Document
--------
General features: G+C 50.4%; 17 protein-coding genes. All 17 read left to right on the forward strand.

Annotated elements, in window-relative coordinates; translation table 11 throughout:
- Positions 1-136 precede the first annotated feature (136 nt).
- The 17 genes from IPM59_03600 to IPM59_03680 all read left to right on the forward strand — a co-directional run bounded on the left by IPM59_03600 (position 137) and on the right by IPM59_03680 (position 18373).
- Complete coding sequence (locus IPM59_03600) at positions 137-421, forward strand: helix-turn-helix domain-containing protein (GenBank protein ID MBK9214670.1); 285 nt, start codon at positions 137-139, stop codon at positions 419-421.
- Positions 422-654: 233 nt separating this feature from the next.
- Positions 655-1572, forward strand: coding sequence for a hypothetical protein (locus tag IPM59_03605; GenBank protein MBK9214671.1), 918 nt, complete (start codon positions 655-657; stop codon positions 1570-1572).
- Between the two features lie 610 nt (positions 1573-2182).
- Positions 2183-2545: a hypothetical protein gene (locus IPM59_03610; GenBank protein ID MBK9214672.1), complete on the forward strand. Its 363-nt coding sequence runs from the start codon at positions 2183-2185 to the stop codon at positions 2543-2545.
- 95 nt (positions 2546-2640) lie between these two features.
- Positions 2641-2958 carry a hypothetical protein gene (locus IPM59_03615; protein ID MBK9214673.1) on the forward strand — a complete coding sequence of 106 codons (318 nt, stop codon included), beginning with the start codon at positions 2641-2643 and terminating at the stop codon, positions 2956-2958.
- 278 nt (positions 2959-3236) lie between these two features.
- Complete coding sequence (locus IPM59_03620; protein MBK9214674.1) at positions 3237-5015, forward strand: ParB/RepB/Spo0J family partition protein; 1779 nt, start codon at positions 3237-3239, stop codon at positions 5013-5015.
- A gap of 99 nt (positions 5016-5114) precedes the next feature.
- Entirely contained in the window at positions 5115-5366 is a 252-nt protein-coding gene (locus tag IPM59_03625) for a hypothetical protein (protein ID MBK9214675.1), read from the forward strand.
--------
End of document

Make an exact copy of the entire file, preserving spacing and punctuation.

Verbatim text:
General features: G+C 50.4%; 17 protein-coding genes. All 17 read left to right on the forward strand.

Annotated elements, in window-relative coordinates; translation table 11 throughout:
- Positions 1-136 precede the first annotated feature (136 nt).
- The 17 genes from IPM59_03600 to IPM59_03680 all read left to right on the forward strand — a co-directional run bounded on the left by IPM59_03600 (position 137) and on the right by IPM59_03680 (position 18373).
- Complete coding sequence (locus IPM59_03600) at positions 137-421, forward strand: helix-turn-helix domain-containing protein (GenBank protein ID MBK9214670.1); 285 nt, start codon at positions 137-139, stop codon at positions 419-421.
- Positions 422-654: 233 nt separating this feature from the next.
- Positions 655-1572, forward strand: coding sequence for a hypothetical protein (locus tag IPM59_03605; GenBank protein MBK9214671.1), 918 nt, complete (start codon positions 655-657; stop codon positions 1570-1572).
- Between the two features lie 610 nt (positions 1573-2182).
- Positions 2183-2545: a hypothetical protein gene (locus IPM59_03610; GenBank protein ID MBK9214672.1), complete on the forward strand. Its 363-nt coding sequence runs from the start codon at positions 2183-2185 to the stop codon at positions 2543-2545.
- 95 nt (positions 2546-2640) lie between these two features.
- Positions 2641-2958 carry a hypothetical protein gene (locus IPM59_03615; protein ID MBK9214673.1) on the forward strand — a complete coding sequence of 106 codons (318 nt, stop codon included), beginning with the start codon at positions 2641-2643 and terminating at the stop codon, positions 2956-2958.
- 278 nt (positions 2959-3236) lie between these two features.
- Complete coding sequence (locus IPM59_03620; protein MBK9214674.1) at positions 3237-5015, forward strand: ParB/RepB/Spo0J family partition protein; 1779 nt, start codon at positions 3237-3239, stop codon at positions 5013-5015.
- A gap of 99 nt (positions 5016-5114) precedes the next feature.
- Entirely contained in the window at positions 5115-5366 is a 252-nt protein-coding gene (locus tag IPM59_03625) for a hypothetical protein (protein ID MBK9214675.1), read from the forward strand.